Joinder Of Parties
For two or more persons to join together as coplaintiffs or codefendants in a lawsuit, they generally must share similar rights or liabilities. At common law a person could not be added as a plaintiff unless that person, jointly with the other plaintiffs, was entitled to the whole recovery. A person could not be added as a defendant unless that person, jointly with the other defendants, was liable for the entire demand. To be more efficient, reduce costs, and reduce litigation, the modern PRACTICE OF LAW does not proceed on the same principles.
Permissive Joinder According to modern law, a person who has no material interest in the subject of the litigation or in the relief demanded is not a proper party and may not be part of the legal action. A proper party is one who may be joined in the action but whose failure to do so does not prevent the court from hearing the case and settling the controversy. A proper party may be added to a lawsuit through a process called permissive joinder.
The statutes that govern permissive joinder generally provide that plaintiffs may unite in one action if they claim a right to relief for injuries arising from the same occurrence or transaction. Likewise, persons may join as defendants in an action if assertions made against them claim a right to relief for damages emerging from the same transaction or occurrence.
Compulsory Joinder If a court is being asked to decide the rights of a person who is not named as a party to the lawsuit, that party must be joined in the lawsuit or else the court may not hear the case. Such persons are deemed indispensable or necessary parties, and they may be added as parties to the lawsuit through a process termed compulsory joinder. For reasons of EQUITY and convenience, it is often best for the court not to proceed if an indispensable party is absent and cannot be joined. In some circumstances, however, a court may still hear a matter if an indispensable party is absent, but its judgment can affect only the interests of the parties before it.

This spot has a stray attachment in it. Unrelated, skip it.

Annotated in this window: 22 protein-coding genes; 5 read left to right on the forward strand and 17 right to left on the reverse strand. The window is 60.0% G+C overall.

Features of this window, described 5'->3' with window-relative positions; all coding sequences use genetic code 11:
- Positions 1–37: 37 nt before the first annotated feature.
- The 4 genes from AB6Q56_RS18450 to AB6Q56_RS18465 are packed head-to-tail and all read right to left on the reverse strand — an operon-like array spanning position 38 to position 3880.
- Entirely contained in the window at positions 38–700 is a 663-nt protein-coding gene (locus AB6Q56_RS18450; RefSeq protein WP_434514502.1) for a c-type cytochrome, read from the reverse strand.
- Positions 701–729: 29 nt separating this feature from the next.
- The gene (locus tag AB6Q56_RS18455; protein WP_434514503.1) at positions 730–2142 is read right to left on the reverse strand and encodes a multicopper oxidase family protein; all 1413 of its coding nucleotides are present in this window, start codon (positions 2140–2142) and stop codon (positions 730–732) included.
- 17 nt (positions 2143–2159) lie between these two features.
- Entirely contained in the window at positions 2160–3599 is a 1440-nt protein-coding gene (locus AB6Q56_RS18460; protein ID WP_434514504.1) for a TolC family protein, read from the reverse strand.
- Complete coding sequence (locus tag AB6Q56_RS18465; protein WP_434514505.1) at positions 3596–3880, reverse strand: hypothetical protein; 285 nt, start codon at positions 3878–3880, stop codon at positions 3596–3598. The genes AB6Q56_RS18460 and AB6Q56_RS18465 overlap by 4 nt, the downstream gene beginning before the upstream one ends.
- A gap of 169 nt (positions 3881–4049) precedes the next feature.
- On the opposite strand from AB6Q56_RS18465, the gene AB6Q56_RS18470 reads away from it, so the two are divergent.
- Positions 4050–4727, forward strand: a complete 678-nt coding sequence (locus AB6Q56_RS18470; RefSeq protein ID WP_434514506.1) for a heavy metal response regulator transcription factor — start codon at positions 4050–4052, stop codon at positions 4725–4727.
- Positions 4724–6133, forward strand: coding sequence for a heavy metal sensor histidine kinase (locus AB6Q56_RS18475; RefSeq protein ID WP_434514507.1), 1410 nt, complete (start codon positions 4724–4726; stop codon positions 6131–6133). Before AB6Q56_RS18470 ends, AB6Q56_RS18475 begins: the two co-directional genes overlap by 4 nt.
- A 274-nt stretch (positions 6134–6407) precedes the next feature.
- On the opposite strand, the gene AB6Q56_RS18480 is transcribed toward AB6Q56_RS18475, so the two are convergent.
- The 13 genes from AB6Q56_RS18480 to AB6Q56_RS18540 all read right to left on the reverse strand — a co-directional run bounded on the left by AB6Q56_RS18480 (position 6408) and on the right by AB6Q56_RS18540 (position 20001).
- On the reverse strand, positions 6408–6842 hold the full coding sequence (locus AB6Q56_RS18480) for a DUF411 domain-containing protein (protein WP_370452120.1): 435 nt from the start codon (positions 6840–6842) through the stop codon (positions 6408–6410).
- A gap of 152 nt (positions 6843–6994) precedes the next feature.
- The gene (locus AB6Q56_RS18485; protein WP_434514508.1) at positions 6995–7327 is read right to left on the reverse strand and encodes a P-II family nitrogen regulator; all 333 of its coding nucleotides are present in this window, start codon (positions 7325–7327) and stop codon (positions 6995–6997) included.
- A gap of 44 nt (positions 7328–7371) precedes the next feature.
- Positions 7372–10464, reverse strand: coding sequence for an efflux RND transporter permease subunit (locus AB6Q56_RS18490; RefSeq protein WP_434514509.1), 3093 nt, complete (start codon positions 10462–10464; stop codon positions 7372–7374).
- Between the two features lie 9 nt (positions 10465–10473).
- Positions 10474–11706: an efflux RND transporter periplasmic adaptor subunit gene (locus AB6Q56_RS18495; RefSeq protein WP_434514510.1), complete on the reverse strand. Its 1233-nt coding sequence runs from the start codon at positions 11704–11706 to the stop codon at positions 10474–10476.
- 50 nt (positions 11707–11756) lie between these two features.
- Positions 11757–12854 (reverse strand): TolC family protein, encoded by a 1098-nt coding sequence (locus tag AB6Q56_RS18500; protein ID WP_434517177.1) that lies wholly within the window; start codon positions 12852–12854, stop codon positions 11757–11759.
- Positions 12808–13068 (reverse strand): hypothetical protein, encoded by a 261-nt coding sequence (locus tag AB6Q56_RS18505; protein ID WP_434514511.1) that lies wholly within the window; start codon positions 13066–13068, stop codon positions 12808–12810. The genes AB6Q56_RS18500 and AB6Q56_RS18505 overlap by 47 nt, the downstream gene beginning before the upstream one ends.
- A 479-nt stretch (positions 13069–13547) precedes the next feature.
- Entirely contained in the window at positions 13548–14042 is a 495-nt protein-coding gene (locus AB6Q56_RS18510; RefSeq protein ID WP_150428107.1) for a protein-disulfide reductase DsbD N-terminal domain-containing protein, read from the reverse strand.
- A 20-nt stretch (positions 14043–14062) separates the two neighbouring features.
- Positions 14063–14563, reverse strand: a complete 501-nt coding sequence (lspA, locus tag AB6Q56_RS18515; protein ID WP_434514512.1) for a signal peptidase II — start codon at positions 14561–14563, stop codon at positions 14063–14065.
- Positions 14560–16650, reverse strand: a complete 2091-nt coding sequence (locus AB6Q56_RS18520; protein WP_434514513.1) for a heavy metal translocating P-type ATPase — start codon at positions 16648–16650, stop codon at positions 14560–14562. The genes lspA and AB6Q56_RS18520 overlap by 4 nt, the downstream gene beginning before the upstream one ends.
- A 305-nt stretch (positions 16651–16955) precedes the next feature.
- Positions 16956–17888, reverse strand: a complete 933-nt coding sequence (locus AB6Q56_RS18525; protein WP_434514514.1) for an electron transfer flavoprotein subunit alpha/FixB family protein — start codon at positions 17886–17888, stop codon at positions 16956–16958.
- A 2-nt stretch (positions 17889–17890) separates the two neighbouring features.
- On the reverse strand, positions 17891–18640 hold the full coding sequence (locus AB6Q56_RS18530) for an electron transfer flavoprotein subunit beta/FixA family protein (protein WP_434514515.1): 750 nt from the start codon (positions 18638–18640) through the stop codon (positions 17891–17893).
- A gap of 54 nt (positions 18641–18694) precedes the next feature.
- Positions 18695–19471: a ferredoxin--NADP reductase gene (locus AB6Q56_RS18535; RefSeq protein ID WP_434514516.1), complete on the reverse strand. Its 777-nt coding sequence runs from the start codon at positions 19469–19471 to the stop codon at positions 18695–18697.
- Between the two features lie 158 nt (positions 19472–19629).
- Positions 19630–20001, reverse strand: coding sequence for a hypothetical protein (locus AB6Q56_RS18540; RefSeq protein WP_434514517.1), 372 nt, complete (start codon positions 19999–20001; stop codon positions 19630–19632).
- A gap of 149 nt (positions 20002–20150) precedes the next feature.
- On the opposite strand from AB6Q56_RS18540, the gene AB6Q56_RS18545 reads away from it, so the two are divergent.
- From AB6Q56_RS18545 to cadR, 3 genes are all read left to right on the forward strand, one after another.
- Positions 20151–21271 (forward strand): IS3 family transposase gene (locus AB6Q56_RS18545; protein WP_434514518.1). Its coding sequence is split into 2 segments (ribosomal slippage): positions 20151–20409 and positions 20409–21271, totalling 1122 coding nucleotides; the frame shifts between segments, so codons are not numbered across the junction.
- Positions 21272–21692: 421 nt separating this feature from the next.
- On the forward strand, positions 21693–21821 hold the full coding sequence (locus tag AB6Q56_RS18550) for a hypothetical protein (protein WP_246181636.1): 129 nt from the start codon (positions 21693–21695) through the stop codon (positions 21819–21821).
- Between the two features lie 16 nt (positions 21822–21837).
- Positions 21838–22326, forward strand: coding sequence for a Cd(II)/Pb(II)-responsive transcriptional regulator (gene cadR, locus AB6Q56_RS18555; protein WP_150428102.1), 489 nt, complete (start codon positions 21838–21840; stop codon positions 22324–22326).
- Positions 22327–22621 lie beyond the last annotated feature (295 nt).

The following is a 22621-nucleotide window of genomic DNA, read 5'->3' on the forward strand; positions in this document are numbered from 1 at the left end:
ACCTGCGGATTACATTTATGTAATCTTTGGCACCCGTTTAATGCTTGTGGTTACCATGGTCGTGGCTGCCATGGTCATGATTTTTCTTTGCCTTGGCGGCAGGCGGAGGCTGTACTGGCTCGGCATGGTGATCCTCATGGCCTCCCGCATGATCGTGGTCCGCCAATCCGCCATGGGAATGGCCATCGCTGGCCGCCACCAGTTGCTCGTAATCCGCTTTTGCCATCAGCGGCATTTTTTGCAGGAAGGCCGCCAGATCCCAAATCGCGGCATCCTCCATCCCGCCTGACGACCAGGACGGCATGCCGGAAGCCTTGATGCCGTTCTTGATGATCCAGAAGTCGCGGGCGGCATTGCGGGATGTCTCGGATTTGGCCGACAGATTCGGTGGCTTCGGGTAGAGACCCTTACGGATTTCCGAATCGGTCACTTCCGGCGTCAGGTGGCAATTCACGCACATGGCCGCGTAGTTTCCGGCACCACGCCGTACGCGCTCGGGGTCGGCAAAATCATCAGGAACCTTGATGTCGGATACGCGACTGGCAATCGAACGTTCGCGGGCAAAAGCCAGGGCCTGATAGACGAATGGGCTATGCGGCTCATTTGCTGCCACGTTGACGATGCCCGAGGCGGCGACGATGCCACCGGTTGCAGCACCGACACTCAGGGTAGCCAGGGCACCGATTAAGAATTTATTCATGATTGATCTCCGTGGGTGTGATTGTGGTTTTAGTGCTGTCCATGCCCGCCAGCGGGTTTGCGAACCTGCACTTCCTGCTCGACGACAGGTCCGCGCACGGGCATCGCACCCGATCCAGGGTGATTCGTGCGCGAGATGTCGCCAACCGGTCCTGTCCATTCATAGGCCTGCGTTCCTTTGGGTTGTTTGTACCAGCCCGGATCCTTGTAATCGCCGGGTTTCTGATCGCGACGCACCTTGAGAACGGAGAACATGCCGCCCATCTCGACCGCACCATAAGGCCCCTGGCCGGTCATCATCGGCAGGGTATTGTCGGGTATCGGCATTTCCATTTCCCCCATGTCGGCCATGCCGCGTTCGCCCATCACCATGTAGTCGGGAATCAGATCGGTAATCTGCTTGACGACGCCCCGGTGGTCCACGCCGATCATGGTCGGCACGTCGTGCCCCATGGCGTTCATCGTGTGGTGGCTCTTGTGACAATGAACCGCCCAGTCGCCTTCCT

To determine whether a person is an indispensable party, the court must carefully examine the facts of the case, the relief sought, and the nature and extent of the absent person's interest in the controversy raised in the lawsuit. The Federal Rules of Civil Procedure and many state rules give courts flexible guidelines for this determination. These rules provide that the court should look to various pragmatic factors and determine whether it is better to dismiss the action owing to the absence of a party, or to proceed without that party. Specifically, the court should consider whether complete relief could still be accorded the parties who are present, whether the absence of the particular party impairs that party's ability to protect an interest, or whether the absence will leave a party that is present subject to a substantial risk of incurring multiple obligations. If the court decides, based on principles of equity and good conscience, that it is best to dismiss the action rather than hear it without the absent party joining the lawsuit, then the absent party is an indispensable party and the case is said to be dismissed for nonjoinder. For example, if one party to a contract asks the court to determine his rights under the contract, and the other party to the contract is absent and cannot be joined, then the court will refuse to hear the case because the other party is indispensable to determining rights under the contract.